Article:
As its very new, we’re still feeling our way through how we will run this project – and we have recently had to deal with the thorny issue of what the limits are on comments about individual cases.

We have an “Editorial Policy” here, which sets out that we will and will not publish. That document is a working draft but we’re happy with it for the moment. We also have a “Ground Rules” document here – there is obviously some overlap although I think no inconsistency. We will need to merge these documents in due course and more clearly signpost the resulting single document.

Anyway, the issue that troubled us last night (and into the wee small hours) was the practical application of our policy when a commenter refers to their own case. There are potentially three main issues with such comments :

  1. Defamation
  2. s12 Administration of Justice Act 1960 (this is a privacy law which makes it a contempt of court to publish information about what has gone on in court in a family case unless the court has said its ok)
  3. s97 Children Act 1989 (this is a privacy law which makes it a criminal offence to identify a child who is the subject of a family court case)

The comment in question was the comment by Sam on January 6, 2015 at 5:08 pm here. Ultimately, we’ve reached a consensus about what we are all happy publishing, which is most of the comment. But what was interesting was the quite different views of the group members about the application of s12 AJA in practice. Several of us are bloggers and we all had quite different reactions to the comment. All of us wanted to publish it, but some of us felt that we were prevented from doing so, at least in relation to bits of the comment, because of s12. We’ve agreed that we will moderate according to the view of the most cautious of us, but we have also agreed that we will try and edit or moderate out comments as infrequently as possible – we want to publish as much as we can (after all, we are the Transparency Project). There is a tension here, and it will no doubt come up again, particularly since we are moderating in between our real jobs and with pressure on our time. My personal policy on the blog is to scrutinise as carefully as my time will allow but if I don’t have time and I’m not sure it doesn’t get published. But then I have personal experience of publishing something that someone took serious issue with once before (saying it was defamatory. It wasn’t but that didn’t prevent it from becoming a big issue).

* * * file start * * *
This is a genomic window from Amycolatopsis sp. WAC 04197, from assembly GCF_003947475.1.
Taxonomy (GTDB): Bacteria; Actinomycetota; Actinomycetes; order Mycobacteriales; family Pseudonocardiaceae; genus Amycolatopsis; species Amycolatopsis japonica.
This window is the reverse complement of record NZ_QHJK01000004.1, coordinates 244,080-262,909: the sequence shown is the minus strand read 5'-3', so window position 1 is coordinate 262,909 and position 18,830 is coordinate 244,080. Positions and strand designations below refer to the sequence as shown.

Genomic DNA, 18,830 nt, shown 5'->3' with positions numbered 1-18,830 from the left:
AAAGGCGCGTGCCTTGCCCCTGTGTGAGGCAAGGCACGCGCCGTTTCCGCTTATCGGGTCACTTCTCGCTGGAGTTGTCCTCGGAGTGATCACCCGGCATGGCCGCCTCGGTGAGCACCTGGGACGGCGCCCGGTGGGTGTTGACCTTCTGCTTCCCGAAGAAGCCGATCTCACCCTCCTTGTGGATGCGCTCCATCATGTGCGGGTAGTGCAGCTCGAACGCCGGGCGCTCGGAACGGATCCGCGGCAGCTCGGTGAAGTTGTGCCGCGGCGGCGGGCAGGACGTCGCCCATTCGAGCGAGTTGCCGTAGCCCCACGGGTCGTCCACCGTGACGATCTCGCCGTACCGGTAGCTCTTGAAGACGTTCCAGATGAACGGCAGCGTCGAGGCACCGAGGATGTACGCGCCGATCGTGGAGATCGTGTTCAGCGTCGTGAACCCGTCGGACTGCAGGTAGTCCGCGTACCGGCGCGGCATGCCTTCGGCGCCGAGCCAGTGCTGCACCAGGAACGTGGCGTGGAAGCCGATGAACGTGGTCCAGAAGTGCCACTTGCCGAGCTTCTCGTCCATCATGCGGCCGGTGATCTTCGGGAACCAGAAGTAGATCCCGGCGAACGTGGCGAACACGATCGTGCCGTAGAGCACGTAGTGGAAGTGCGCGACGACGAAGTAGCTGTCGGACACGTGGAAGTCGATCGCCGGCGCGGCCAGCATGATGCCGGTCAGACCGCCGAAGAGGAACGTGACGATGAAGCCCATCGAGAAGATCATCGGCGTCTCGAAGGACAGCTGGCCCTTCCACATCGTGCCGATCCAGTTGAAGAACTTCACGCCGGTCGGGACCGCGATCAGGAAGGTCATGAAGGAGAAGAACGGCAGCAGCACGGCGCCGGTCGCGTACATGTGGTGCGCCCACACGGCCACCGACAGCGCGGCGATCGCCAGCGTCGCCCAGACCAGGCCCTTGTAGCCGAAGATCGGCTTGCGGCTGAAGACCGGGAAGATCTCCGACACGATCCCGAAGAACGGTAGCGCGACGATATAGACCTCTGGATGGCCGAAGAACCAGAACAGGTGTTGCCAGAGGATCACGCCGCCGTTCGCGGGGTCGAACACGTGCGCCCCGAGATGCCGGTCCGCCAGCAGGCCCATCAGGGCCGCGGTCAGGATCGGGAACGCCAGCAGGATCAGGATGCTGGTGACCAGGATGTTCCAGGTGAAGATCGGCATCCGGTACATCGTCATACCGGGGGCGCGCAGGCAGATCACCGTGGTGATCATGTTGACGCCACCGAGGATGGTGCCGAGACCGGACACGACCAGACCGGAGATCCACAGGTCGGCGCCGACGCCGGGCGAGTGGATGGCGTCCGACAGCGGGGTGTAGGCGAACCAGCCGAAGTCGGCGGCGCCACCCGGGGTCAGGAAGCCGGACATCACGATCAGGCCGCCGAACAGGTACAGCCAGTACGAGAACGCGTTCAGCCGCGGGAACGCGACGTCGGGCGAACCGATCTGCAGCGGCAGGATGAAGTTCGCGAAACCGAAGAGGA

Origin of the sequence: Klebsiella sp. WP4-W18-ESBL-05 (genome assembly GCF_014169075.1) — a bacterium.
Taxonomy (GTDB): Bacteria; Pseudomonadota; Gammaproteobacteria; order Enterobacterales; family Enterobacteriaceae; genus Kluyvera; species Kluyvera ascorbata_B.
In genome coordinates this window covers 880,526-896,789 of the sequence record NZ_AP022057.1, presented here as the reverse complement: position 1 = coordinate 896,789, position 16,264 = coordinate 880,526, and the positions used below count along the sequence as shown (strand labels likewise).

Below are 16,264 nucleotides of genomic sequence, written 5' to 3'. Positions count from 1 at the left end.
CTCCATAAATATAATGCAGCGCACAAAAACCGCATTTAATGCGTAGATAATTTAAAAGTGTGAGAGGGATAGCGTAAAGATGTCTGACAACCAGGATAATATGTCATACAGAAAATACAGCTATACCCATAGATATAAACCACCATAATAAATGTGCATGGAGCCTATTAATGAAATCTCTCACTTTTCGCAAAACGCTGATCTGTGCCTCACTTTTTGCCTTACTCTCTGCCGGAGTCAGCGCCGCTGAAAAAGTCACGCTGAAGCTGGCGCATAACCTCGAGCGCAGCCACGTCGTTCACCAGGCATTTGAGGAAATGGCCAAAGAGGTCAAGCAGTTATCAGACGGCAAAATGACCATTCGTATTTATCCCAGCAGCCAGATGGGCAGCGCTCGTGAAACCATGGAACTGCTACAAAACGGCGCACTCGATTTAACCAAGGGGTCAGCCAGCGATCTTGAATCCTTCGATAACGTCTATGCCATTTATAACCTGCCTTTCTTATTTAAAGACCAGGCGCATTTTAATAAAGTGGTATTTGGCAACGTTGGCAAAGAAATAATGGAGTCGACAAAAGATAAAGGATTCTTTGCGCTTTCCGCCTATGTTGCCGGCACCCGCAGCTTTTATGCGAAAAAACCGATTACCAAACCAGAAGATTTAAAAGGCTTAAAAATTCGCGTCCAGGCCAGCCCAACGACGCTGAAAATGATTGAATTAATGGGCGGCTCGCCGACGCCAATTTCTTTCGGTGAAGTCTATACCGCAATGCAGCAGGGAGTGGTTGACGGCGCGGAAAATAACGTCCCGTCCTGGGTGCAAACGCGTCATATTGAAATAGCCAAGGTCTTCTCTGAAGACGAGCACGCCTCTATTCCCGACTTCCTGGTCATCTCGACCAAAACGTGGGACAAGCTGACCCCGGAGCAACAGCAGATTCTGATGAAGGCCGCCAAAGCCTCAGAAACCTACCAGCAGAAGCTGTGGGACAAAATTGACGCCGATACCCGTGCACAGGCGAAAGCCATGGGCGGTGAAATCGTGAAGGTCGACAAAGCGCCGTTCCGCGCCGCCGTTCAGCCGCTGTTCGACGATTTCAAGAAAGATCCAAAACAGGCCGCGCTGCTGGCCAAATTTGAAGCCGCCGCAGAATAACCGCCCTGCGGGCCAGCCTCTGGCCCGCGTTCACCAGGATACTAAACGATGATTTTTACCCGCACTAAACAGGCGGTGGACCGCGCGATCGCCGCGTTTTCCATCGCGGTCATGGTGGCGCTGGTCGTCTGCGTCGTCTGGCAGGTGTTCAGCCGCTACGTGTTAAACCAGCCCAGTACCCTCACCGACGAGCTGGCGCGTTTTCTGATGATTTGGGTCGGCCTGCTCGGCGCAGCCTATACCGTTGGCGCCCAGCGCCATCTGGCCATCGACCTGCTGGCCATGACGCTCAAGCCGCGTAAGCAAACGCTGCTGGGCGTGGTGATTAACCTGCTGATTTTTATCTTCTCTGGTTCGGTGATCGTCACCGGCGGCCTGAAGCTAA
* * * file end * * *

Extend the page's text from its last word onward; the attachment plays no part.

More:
I won’t set out the whole of the law on s12 here, but its worth summarising it a little bit so you can see what we’re up against when making decisions about your comments.

Firstly, s12 itself refers to the

“publication of information relating to proceedings before any court sitting in private…
where the proceedings—
(i)relate to the exercise of the inherent jurisdiction of the High Court with respect to minors;
(ii)are brought under the Children Act 1989; or
(iii)otherwise relate wholly or mainly to the maintenance or upbringing of a minor;

In Re B (A Child) (Disclosure) [2004] EWHC 411 (Fam) [2004] 2 FLR 142 at para [82](v)-(vii); Munby J (now the President of the Family Division) said :